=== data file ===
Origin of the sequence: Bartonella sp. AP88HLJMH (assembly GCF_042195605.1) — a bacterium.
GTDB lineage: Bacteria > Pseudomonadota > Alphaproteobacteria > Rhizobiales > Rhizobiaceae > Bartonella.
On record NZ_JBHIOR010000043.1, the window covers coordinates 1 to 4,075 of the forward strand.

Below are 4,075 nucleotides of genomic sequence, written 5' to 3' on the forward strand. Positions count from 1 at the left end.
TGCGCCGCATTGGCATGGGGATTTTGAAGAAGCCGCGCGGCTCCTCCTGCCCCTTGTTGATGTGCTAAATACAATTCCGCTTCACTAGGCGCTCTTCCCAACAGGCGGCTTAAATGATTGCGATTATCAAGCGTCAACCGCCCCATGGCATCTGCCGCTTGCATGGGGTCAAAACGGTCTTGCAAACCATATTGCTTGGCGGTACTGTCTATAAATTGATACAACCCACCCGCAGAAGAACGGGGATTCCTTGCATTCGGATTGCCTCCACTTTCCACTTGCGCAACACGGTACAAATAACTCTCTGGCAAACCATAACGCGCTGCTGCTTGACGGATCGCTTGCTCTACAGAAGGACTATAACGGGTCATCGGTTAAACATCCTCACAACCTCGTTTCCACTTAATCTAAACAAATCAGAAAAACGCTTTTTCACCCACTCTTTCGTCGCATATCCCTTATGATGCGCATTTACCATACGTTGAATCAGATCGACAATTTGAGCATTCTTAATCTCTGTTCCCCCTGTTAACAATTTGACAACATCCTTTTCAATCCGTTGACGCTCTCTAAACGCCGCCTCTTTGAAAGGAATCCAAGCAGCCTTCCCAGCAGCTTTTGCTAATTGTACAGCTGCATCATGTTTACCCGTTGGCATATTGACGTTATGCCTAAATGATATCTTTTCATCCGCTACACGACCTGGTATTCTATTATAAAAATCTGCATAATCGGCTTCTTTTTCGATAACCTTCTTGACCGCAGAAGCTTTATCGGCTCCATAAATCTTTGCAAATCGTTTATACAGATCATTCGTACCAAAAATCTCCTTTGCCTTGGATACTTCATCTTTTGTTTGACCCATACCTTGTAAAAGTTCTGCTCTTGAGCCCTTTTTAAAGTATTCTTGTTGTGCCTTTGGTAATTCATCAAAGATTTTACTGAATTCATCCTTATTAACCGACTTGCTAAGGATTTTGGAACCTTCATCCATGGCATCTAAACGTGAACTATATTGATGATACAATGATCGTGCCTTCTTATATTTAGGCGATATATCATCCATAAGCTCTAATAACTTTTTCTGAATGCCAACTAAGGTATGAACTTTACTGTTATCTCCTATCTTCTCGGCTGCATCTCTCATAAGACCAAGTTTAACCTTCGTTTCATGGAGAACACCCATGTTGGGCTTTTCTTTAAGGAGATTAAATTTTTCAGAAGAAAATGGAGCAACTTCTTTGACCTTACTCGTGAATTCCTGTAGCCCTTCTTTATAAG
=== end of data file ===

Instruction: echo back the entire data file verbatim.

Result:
Origin of the sequence: Bartonella sp. AP88HLJMH (assembly GCF_042195605.1) — a bacterium.
GTDB lineage: Bacteria > Pseudomonadota > Alphaproteobacteria > Rhizobiales > Rhizobiaceae > Bartonella.
On record NZ_JBHIOR010000043.1, the window covers coordinates 1 to 4,075 of the forward strand.

Below are 4,075 nucleotides of genomic sequence, written 5' to 3' on the forward strand. Positions count from 1 at the left end.
TGCGCCGCATTGGCATGGGGATTTTGAAGAAGCCGCGCGGCTCCTCCTGCCCCTTGTTGATGTGCTAAATACAATTCCGCTTCACTAGGCGCTCTTCCCAACAGGCGGCTTAAATGATTGCGATTATCAAGCGTCAACCGCCCCATGGCATCTGCCGCTTGCATGGGGTCAAAACGGTCTTGCAAACCATATTGCTTGGCGGTACTGTCTATAAATTGATACAACCCACCCGCAGAAGAACGGGGATTCCTTGCATTCGGATTGCCTCCACTTTCCACTTGCGCAACACGGTACAAATAACTCTCTGGCAAACCATAACGCGCTGCTGCTTGACGGATCGCTTGCTCTACAGAAGGACTATAACGGGTCATCGGTTAAACATCCTCACAACCTCGTTTCCACTTAATCTAAACAAATCAGAAAAACGCTTTTTCACCCACTCTTTCGTCGCATATCCCTTATGATGCGCATTTACCATACGTTGAATCAGATCGACAATTTGAGCATTCTTAATCTCTGTTCCCCCTGTTAACAATTTGACAACATCCTTTTCAATCCGTTGACGCTCTCTAAACGCCGCCTCTTTGAAAGGAATCCAAGCAGCCTTCCCAGCAGCTTTTGCTAATTGTACAGCTGCATCATGTTTACCCGTTGGCATATTGACGTTATGCCTAAATGATATCTTTTCATCCGCTACACGACCTGGTATTCTATTATAAAAATCTGCATAATCGGCTTCTTTTTCGATAACCTTCTTGACCGCAGAAGCTTTATCGGCTCCATAAATCTTTGCAAATCGTTTATACAGATCATTCGTACCAAAAATCTCCTTTGCCTTGGATACTTCATCTTTTGTTTGACCCATACCTTGTAAAAGTTCTGCTCTTGAGCCCTTTTTAAAGTATTCTTGTTGTGCCTTTGGTAATTCATCAAAGATTTTACTGAATTCATCCTTATTAACCGACTTGCTAAGGATTTTGGAACCTTCATCCATGGCATCTAAACGTGAACTATATTGATGATACAATGATCGTGCCTTCTTATATTTAGGCGATATATCATCCATAAGCTCTAATAACTTTTTCTGAATGCCAACTAAGGTATGAACTTTACTGTTATCTCCTATCTTCTCGGCTGCATCTCTCATAAGACCAAGTTTAACCTTCGTTTCATGGAGAACACCCATGTTGGGCTTTTCTTTAAGGAGATTAAATTTTTCAGAAGAAAATGGAGCAACTTCTTTGACCTTACTCGTGAATTCCTGTAGCCCTTCTTTATAAG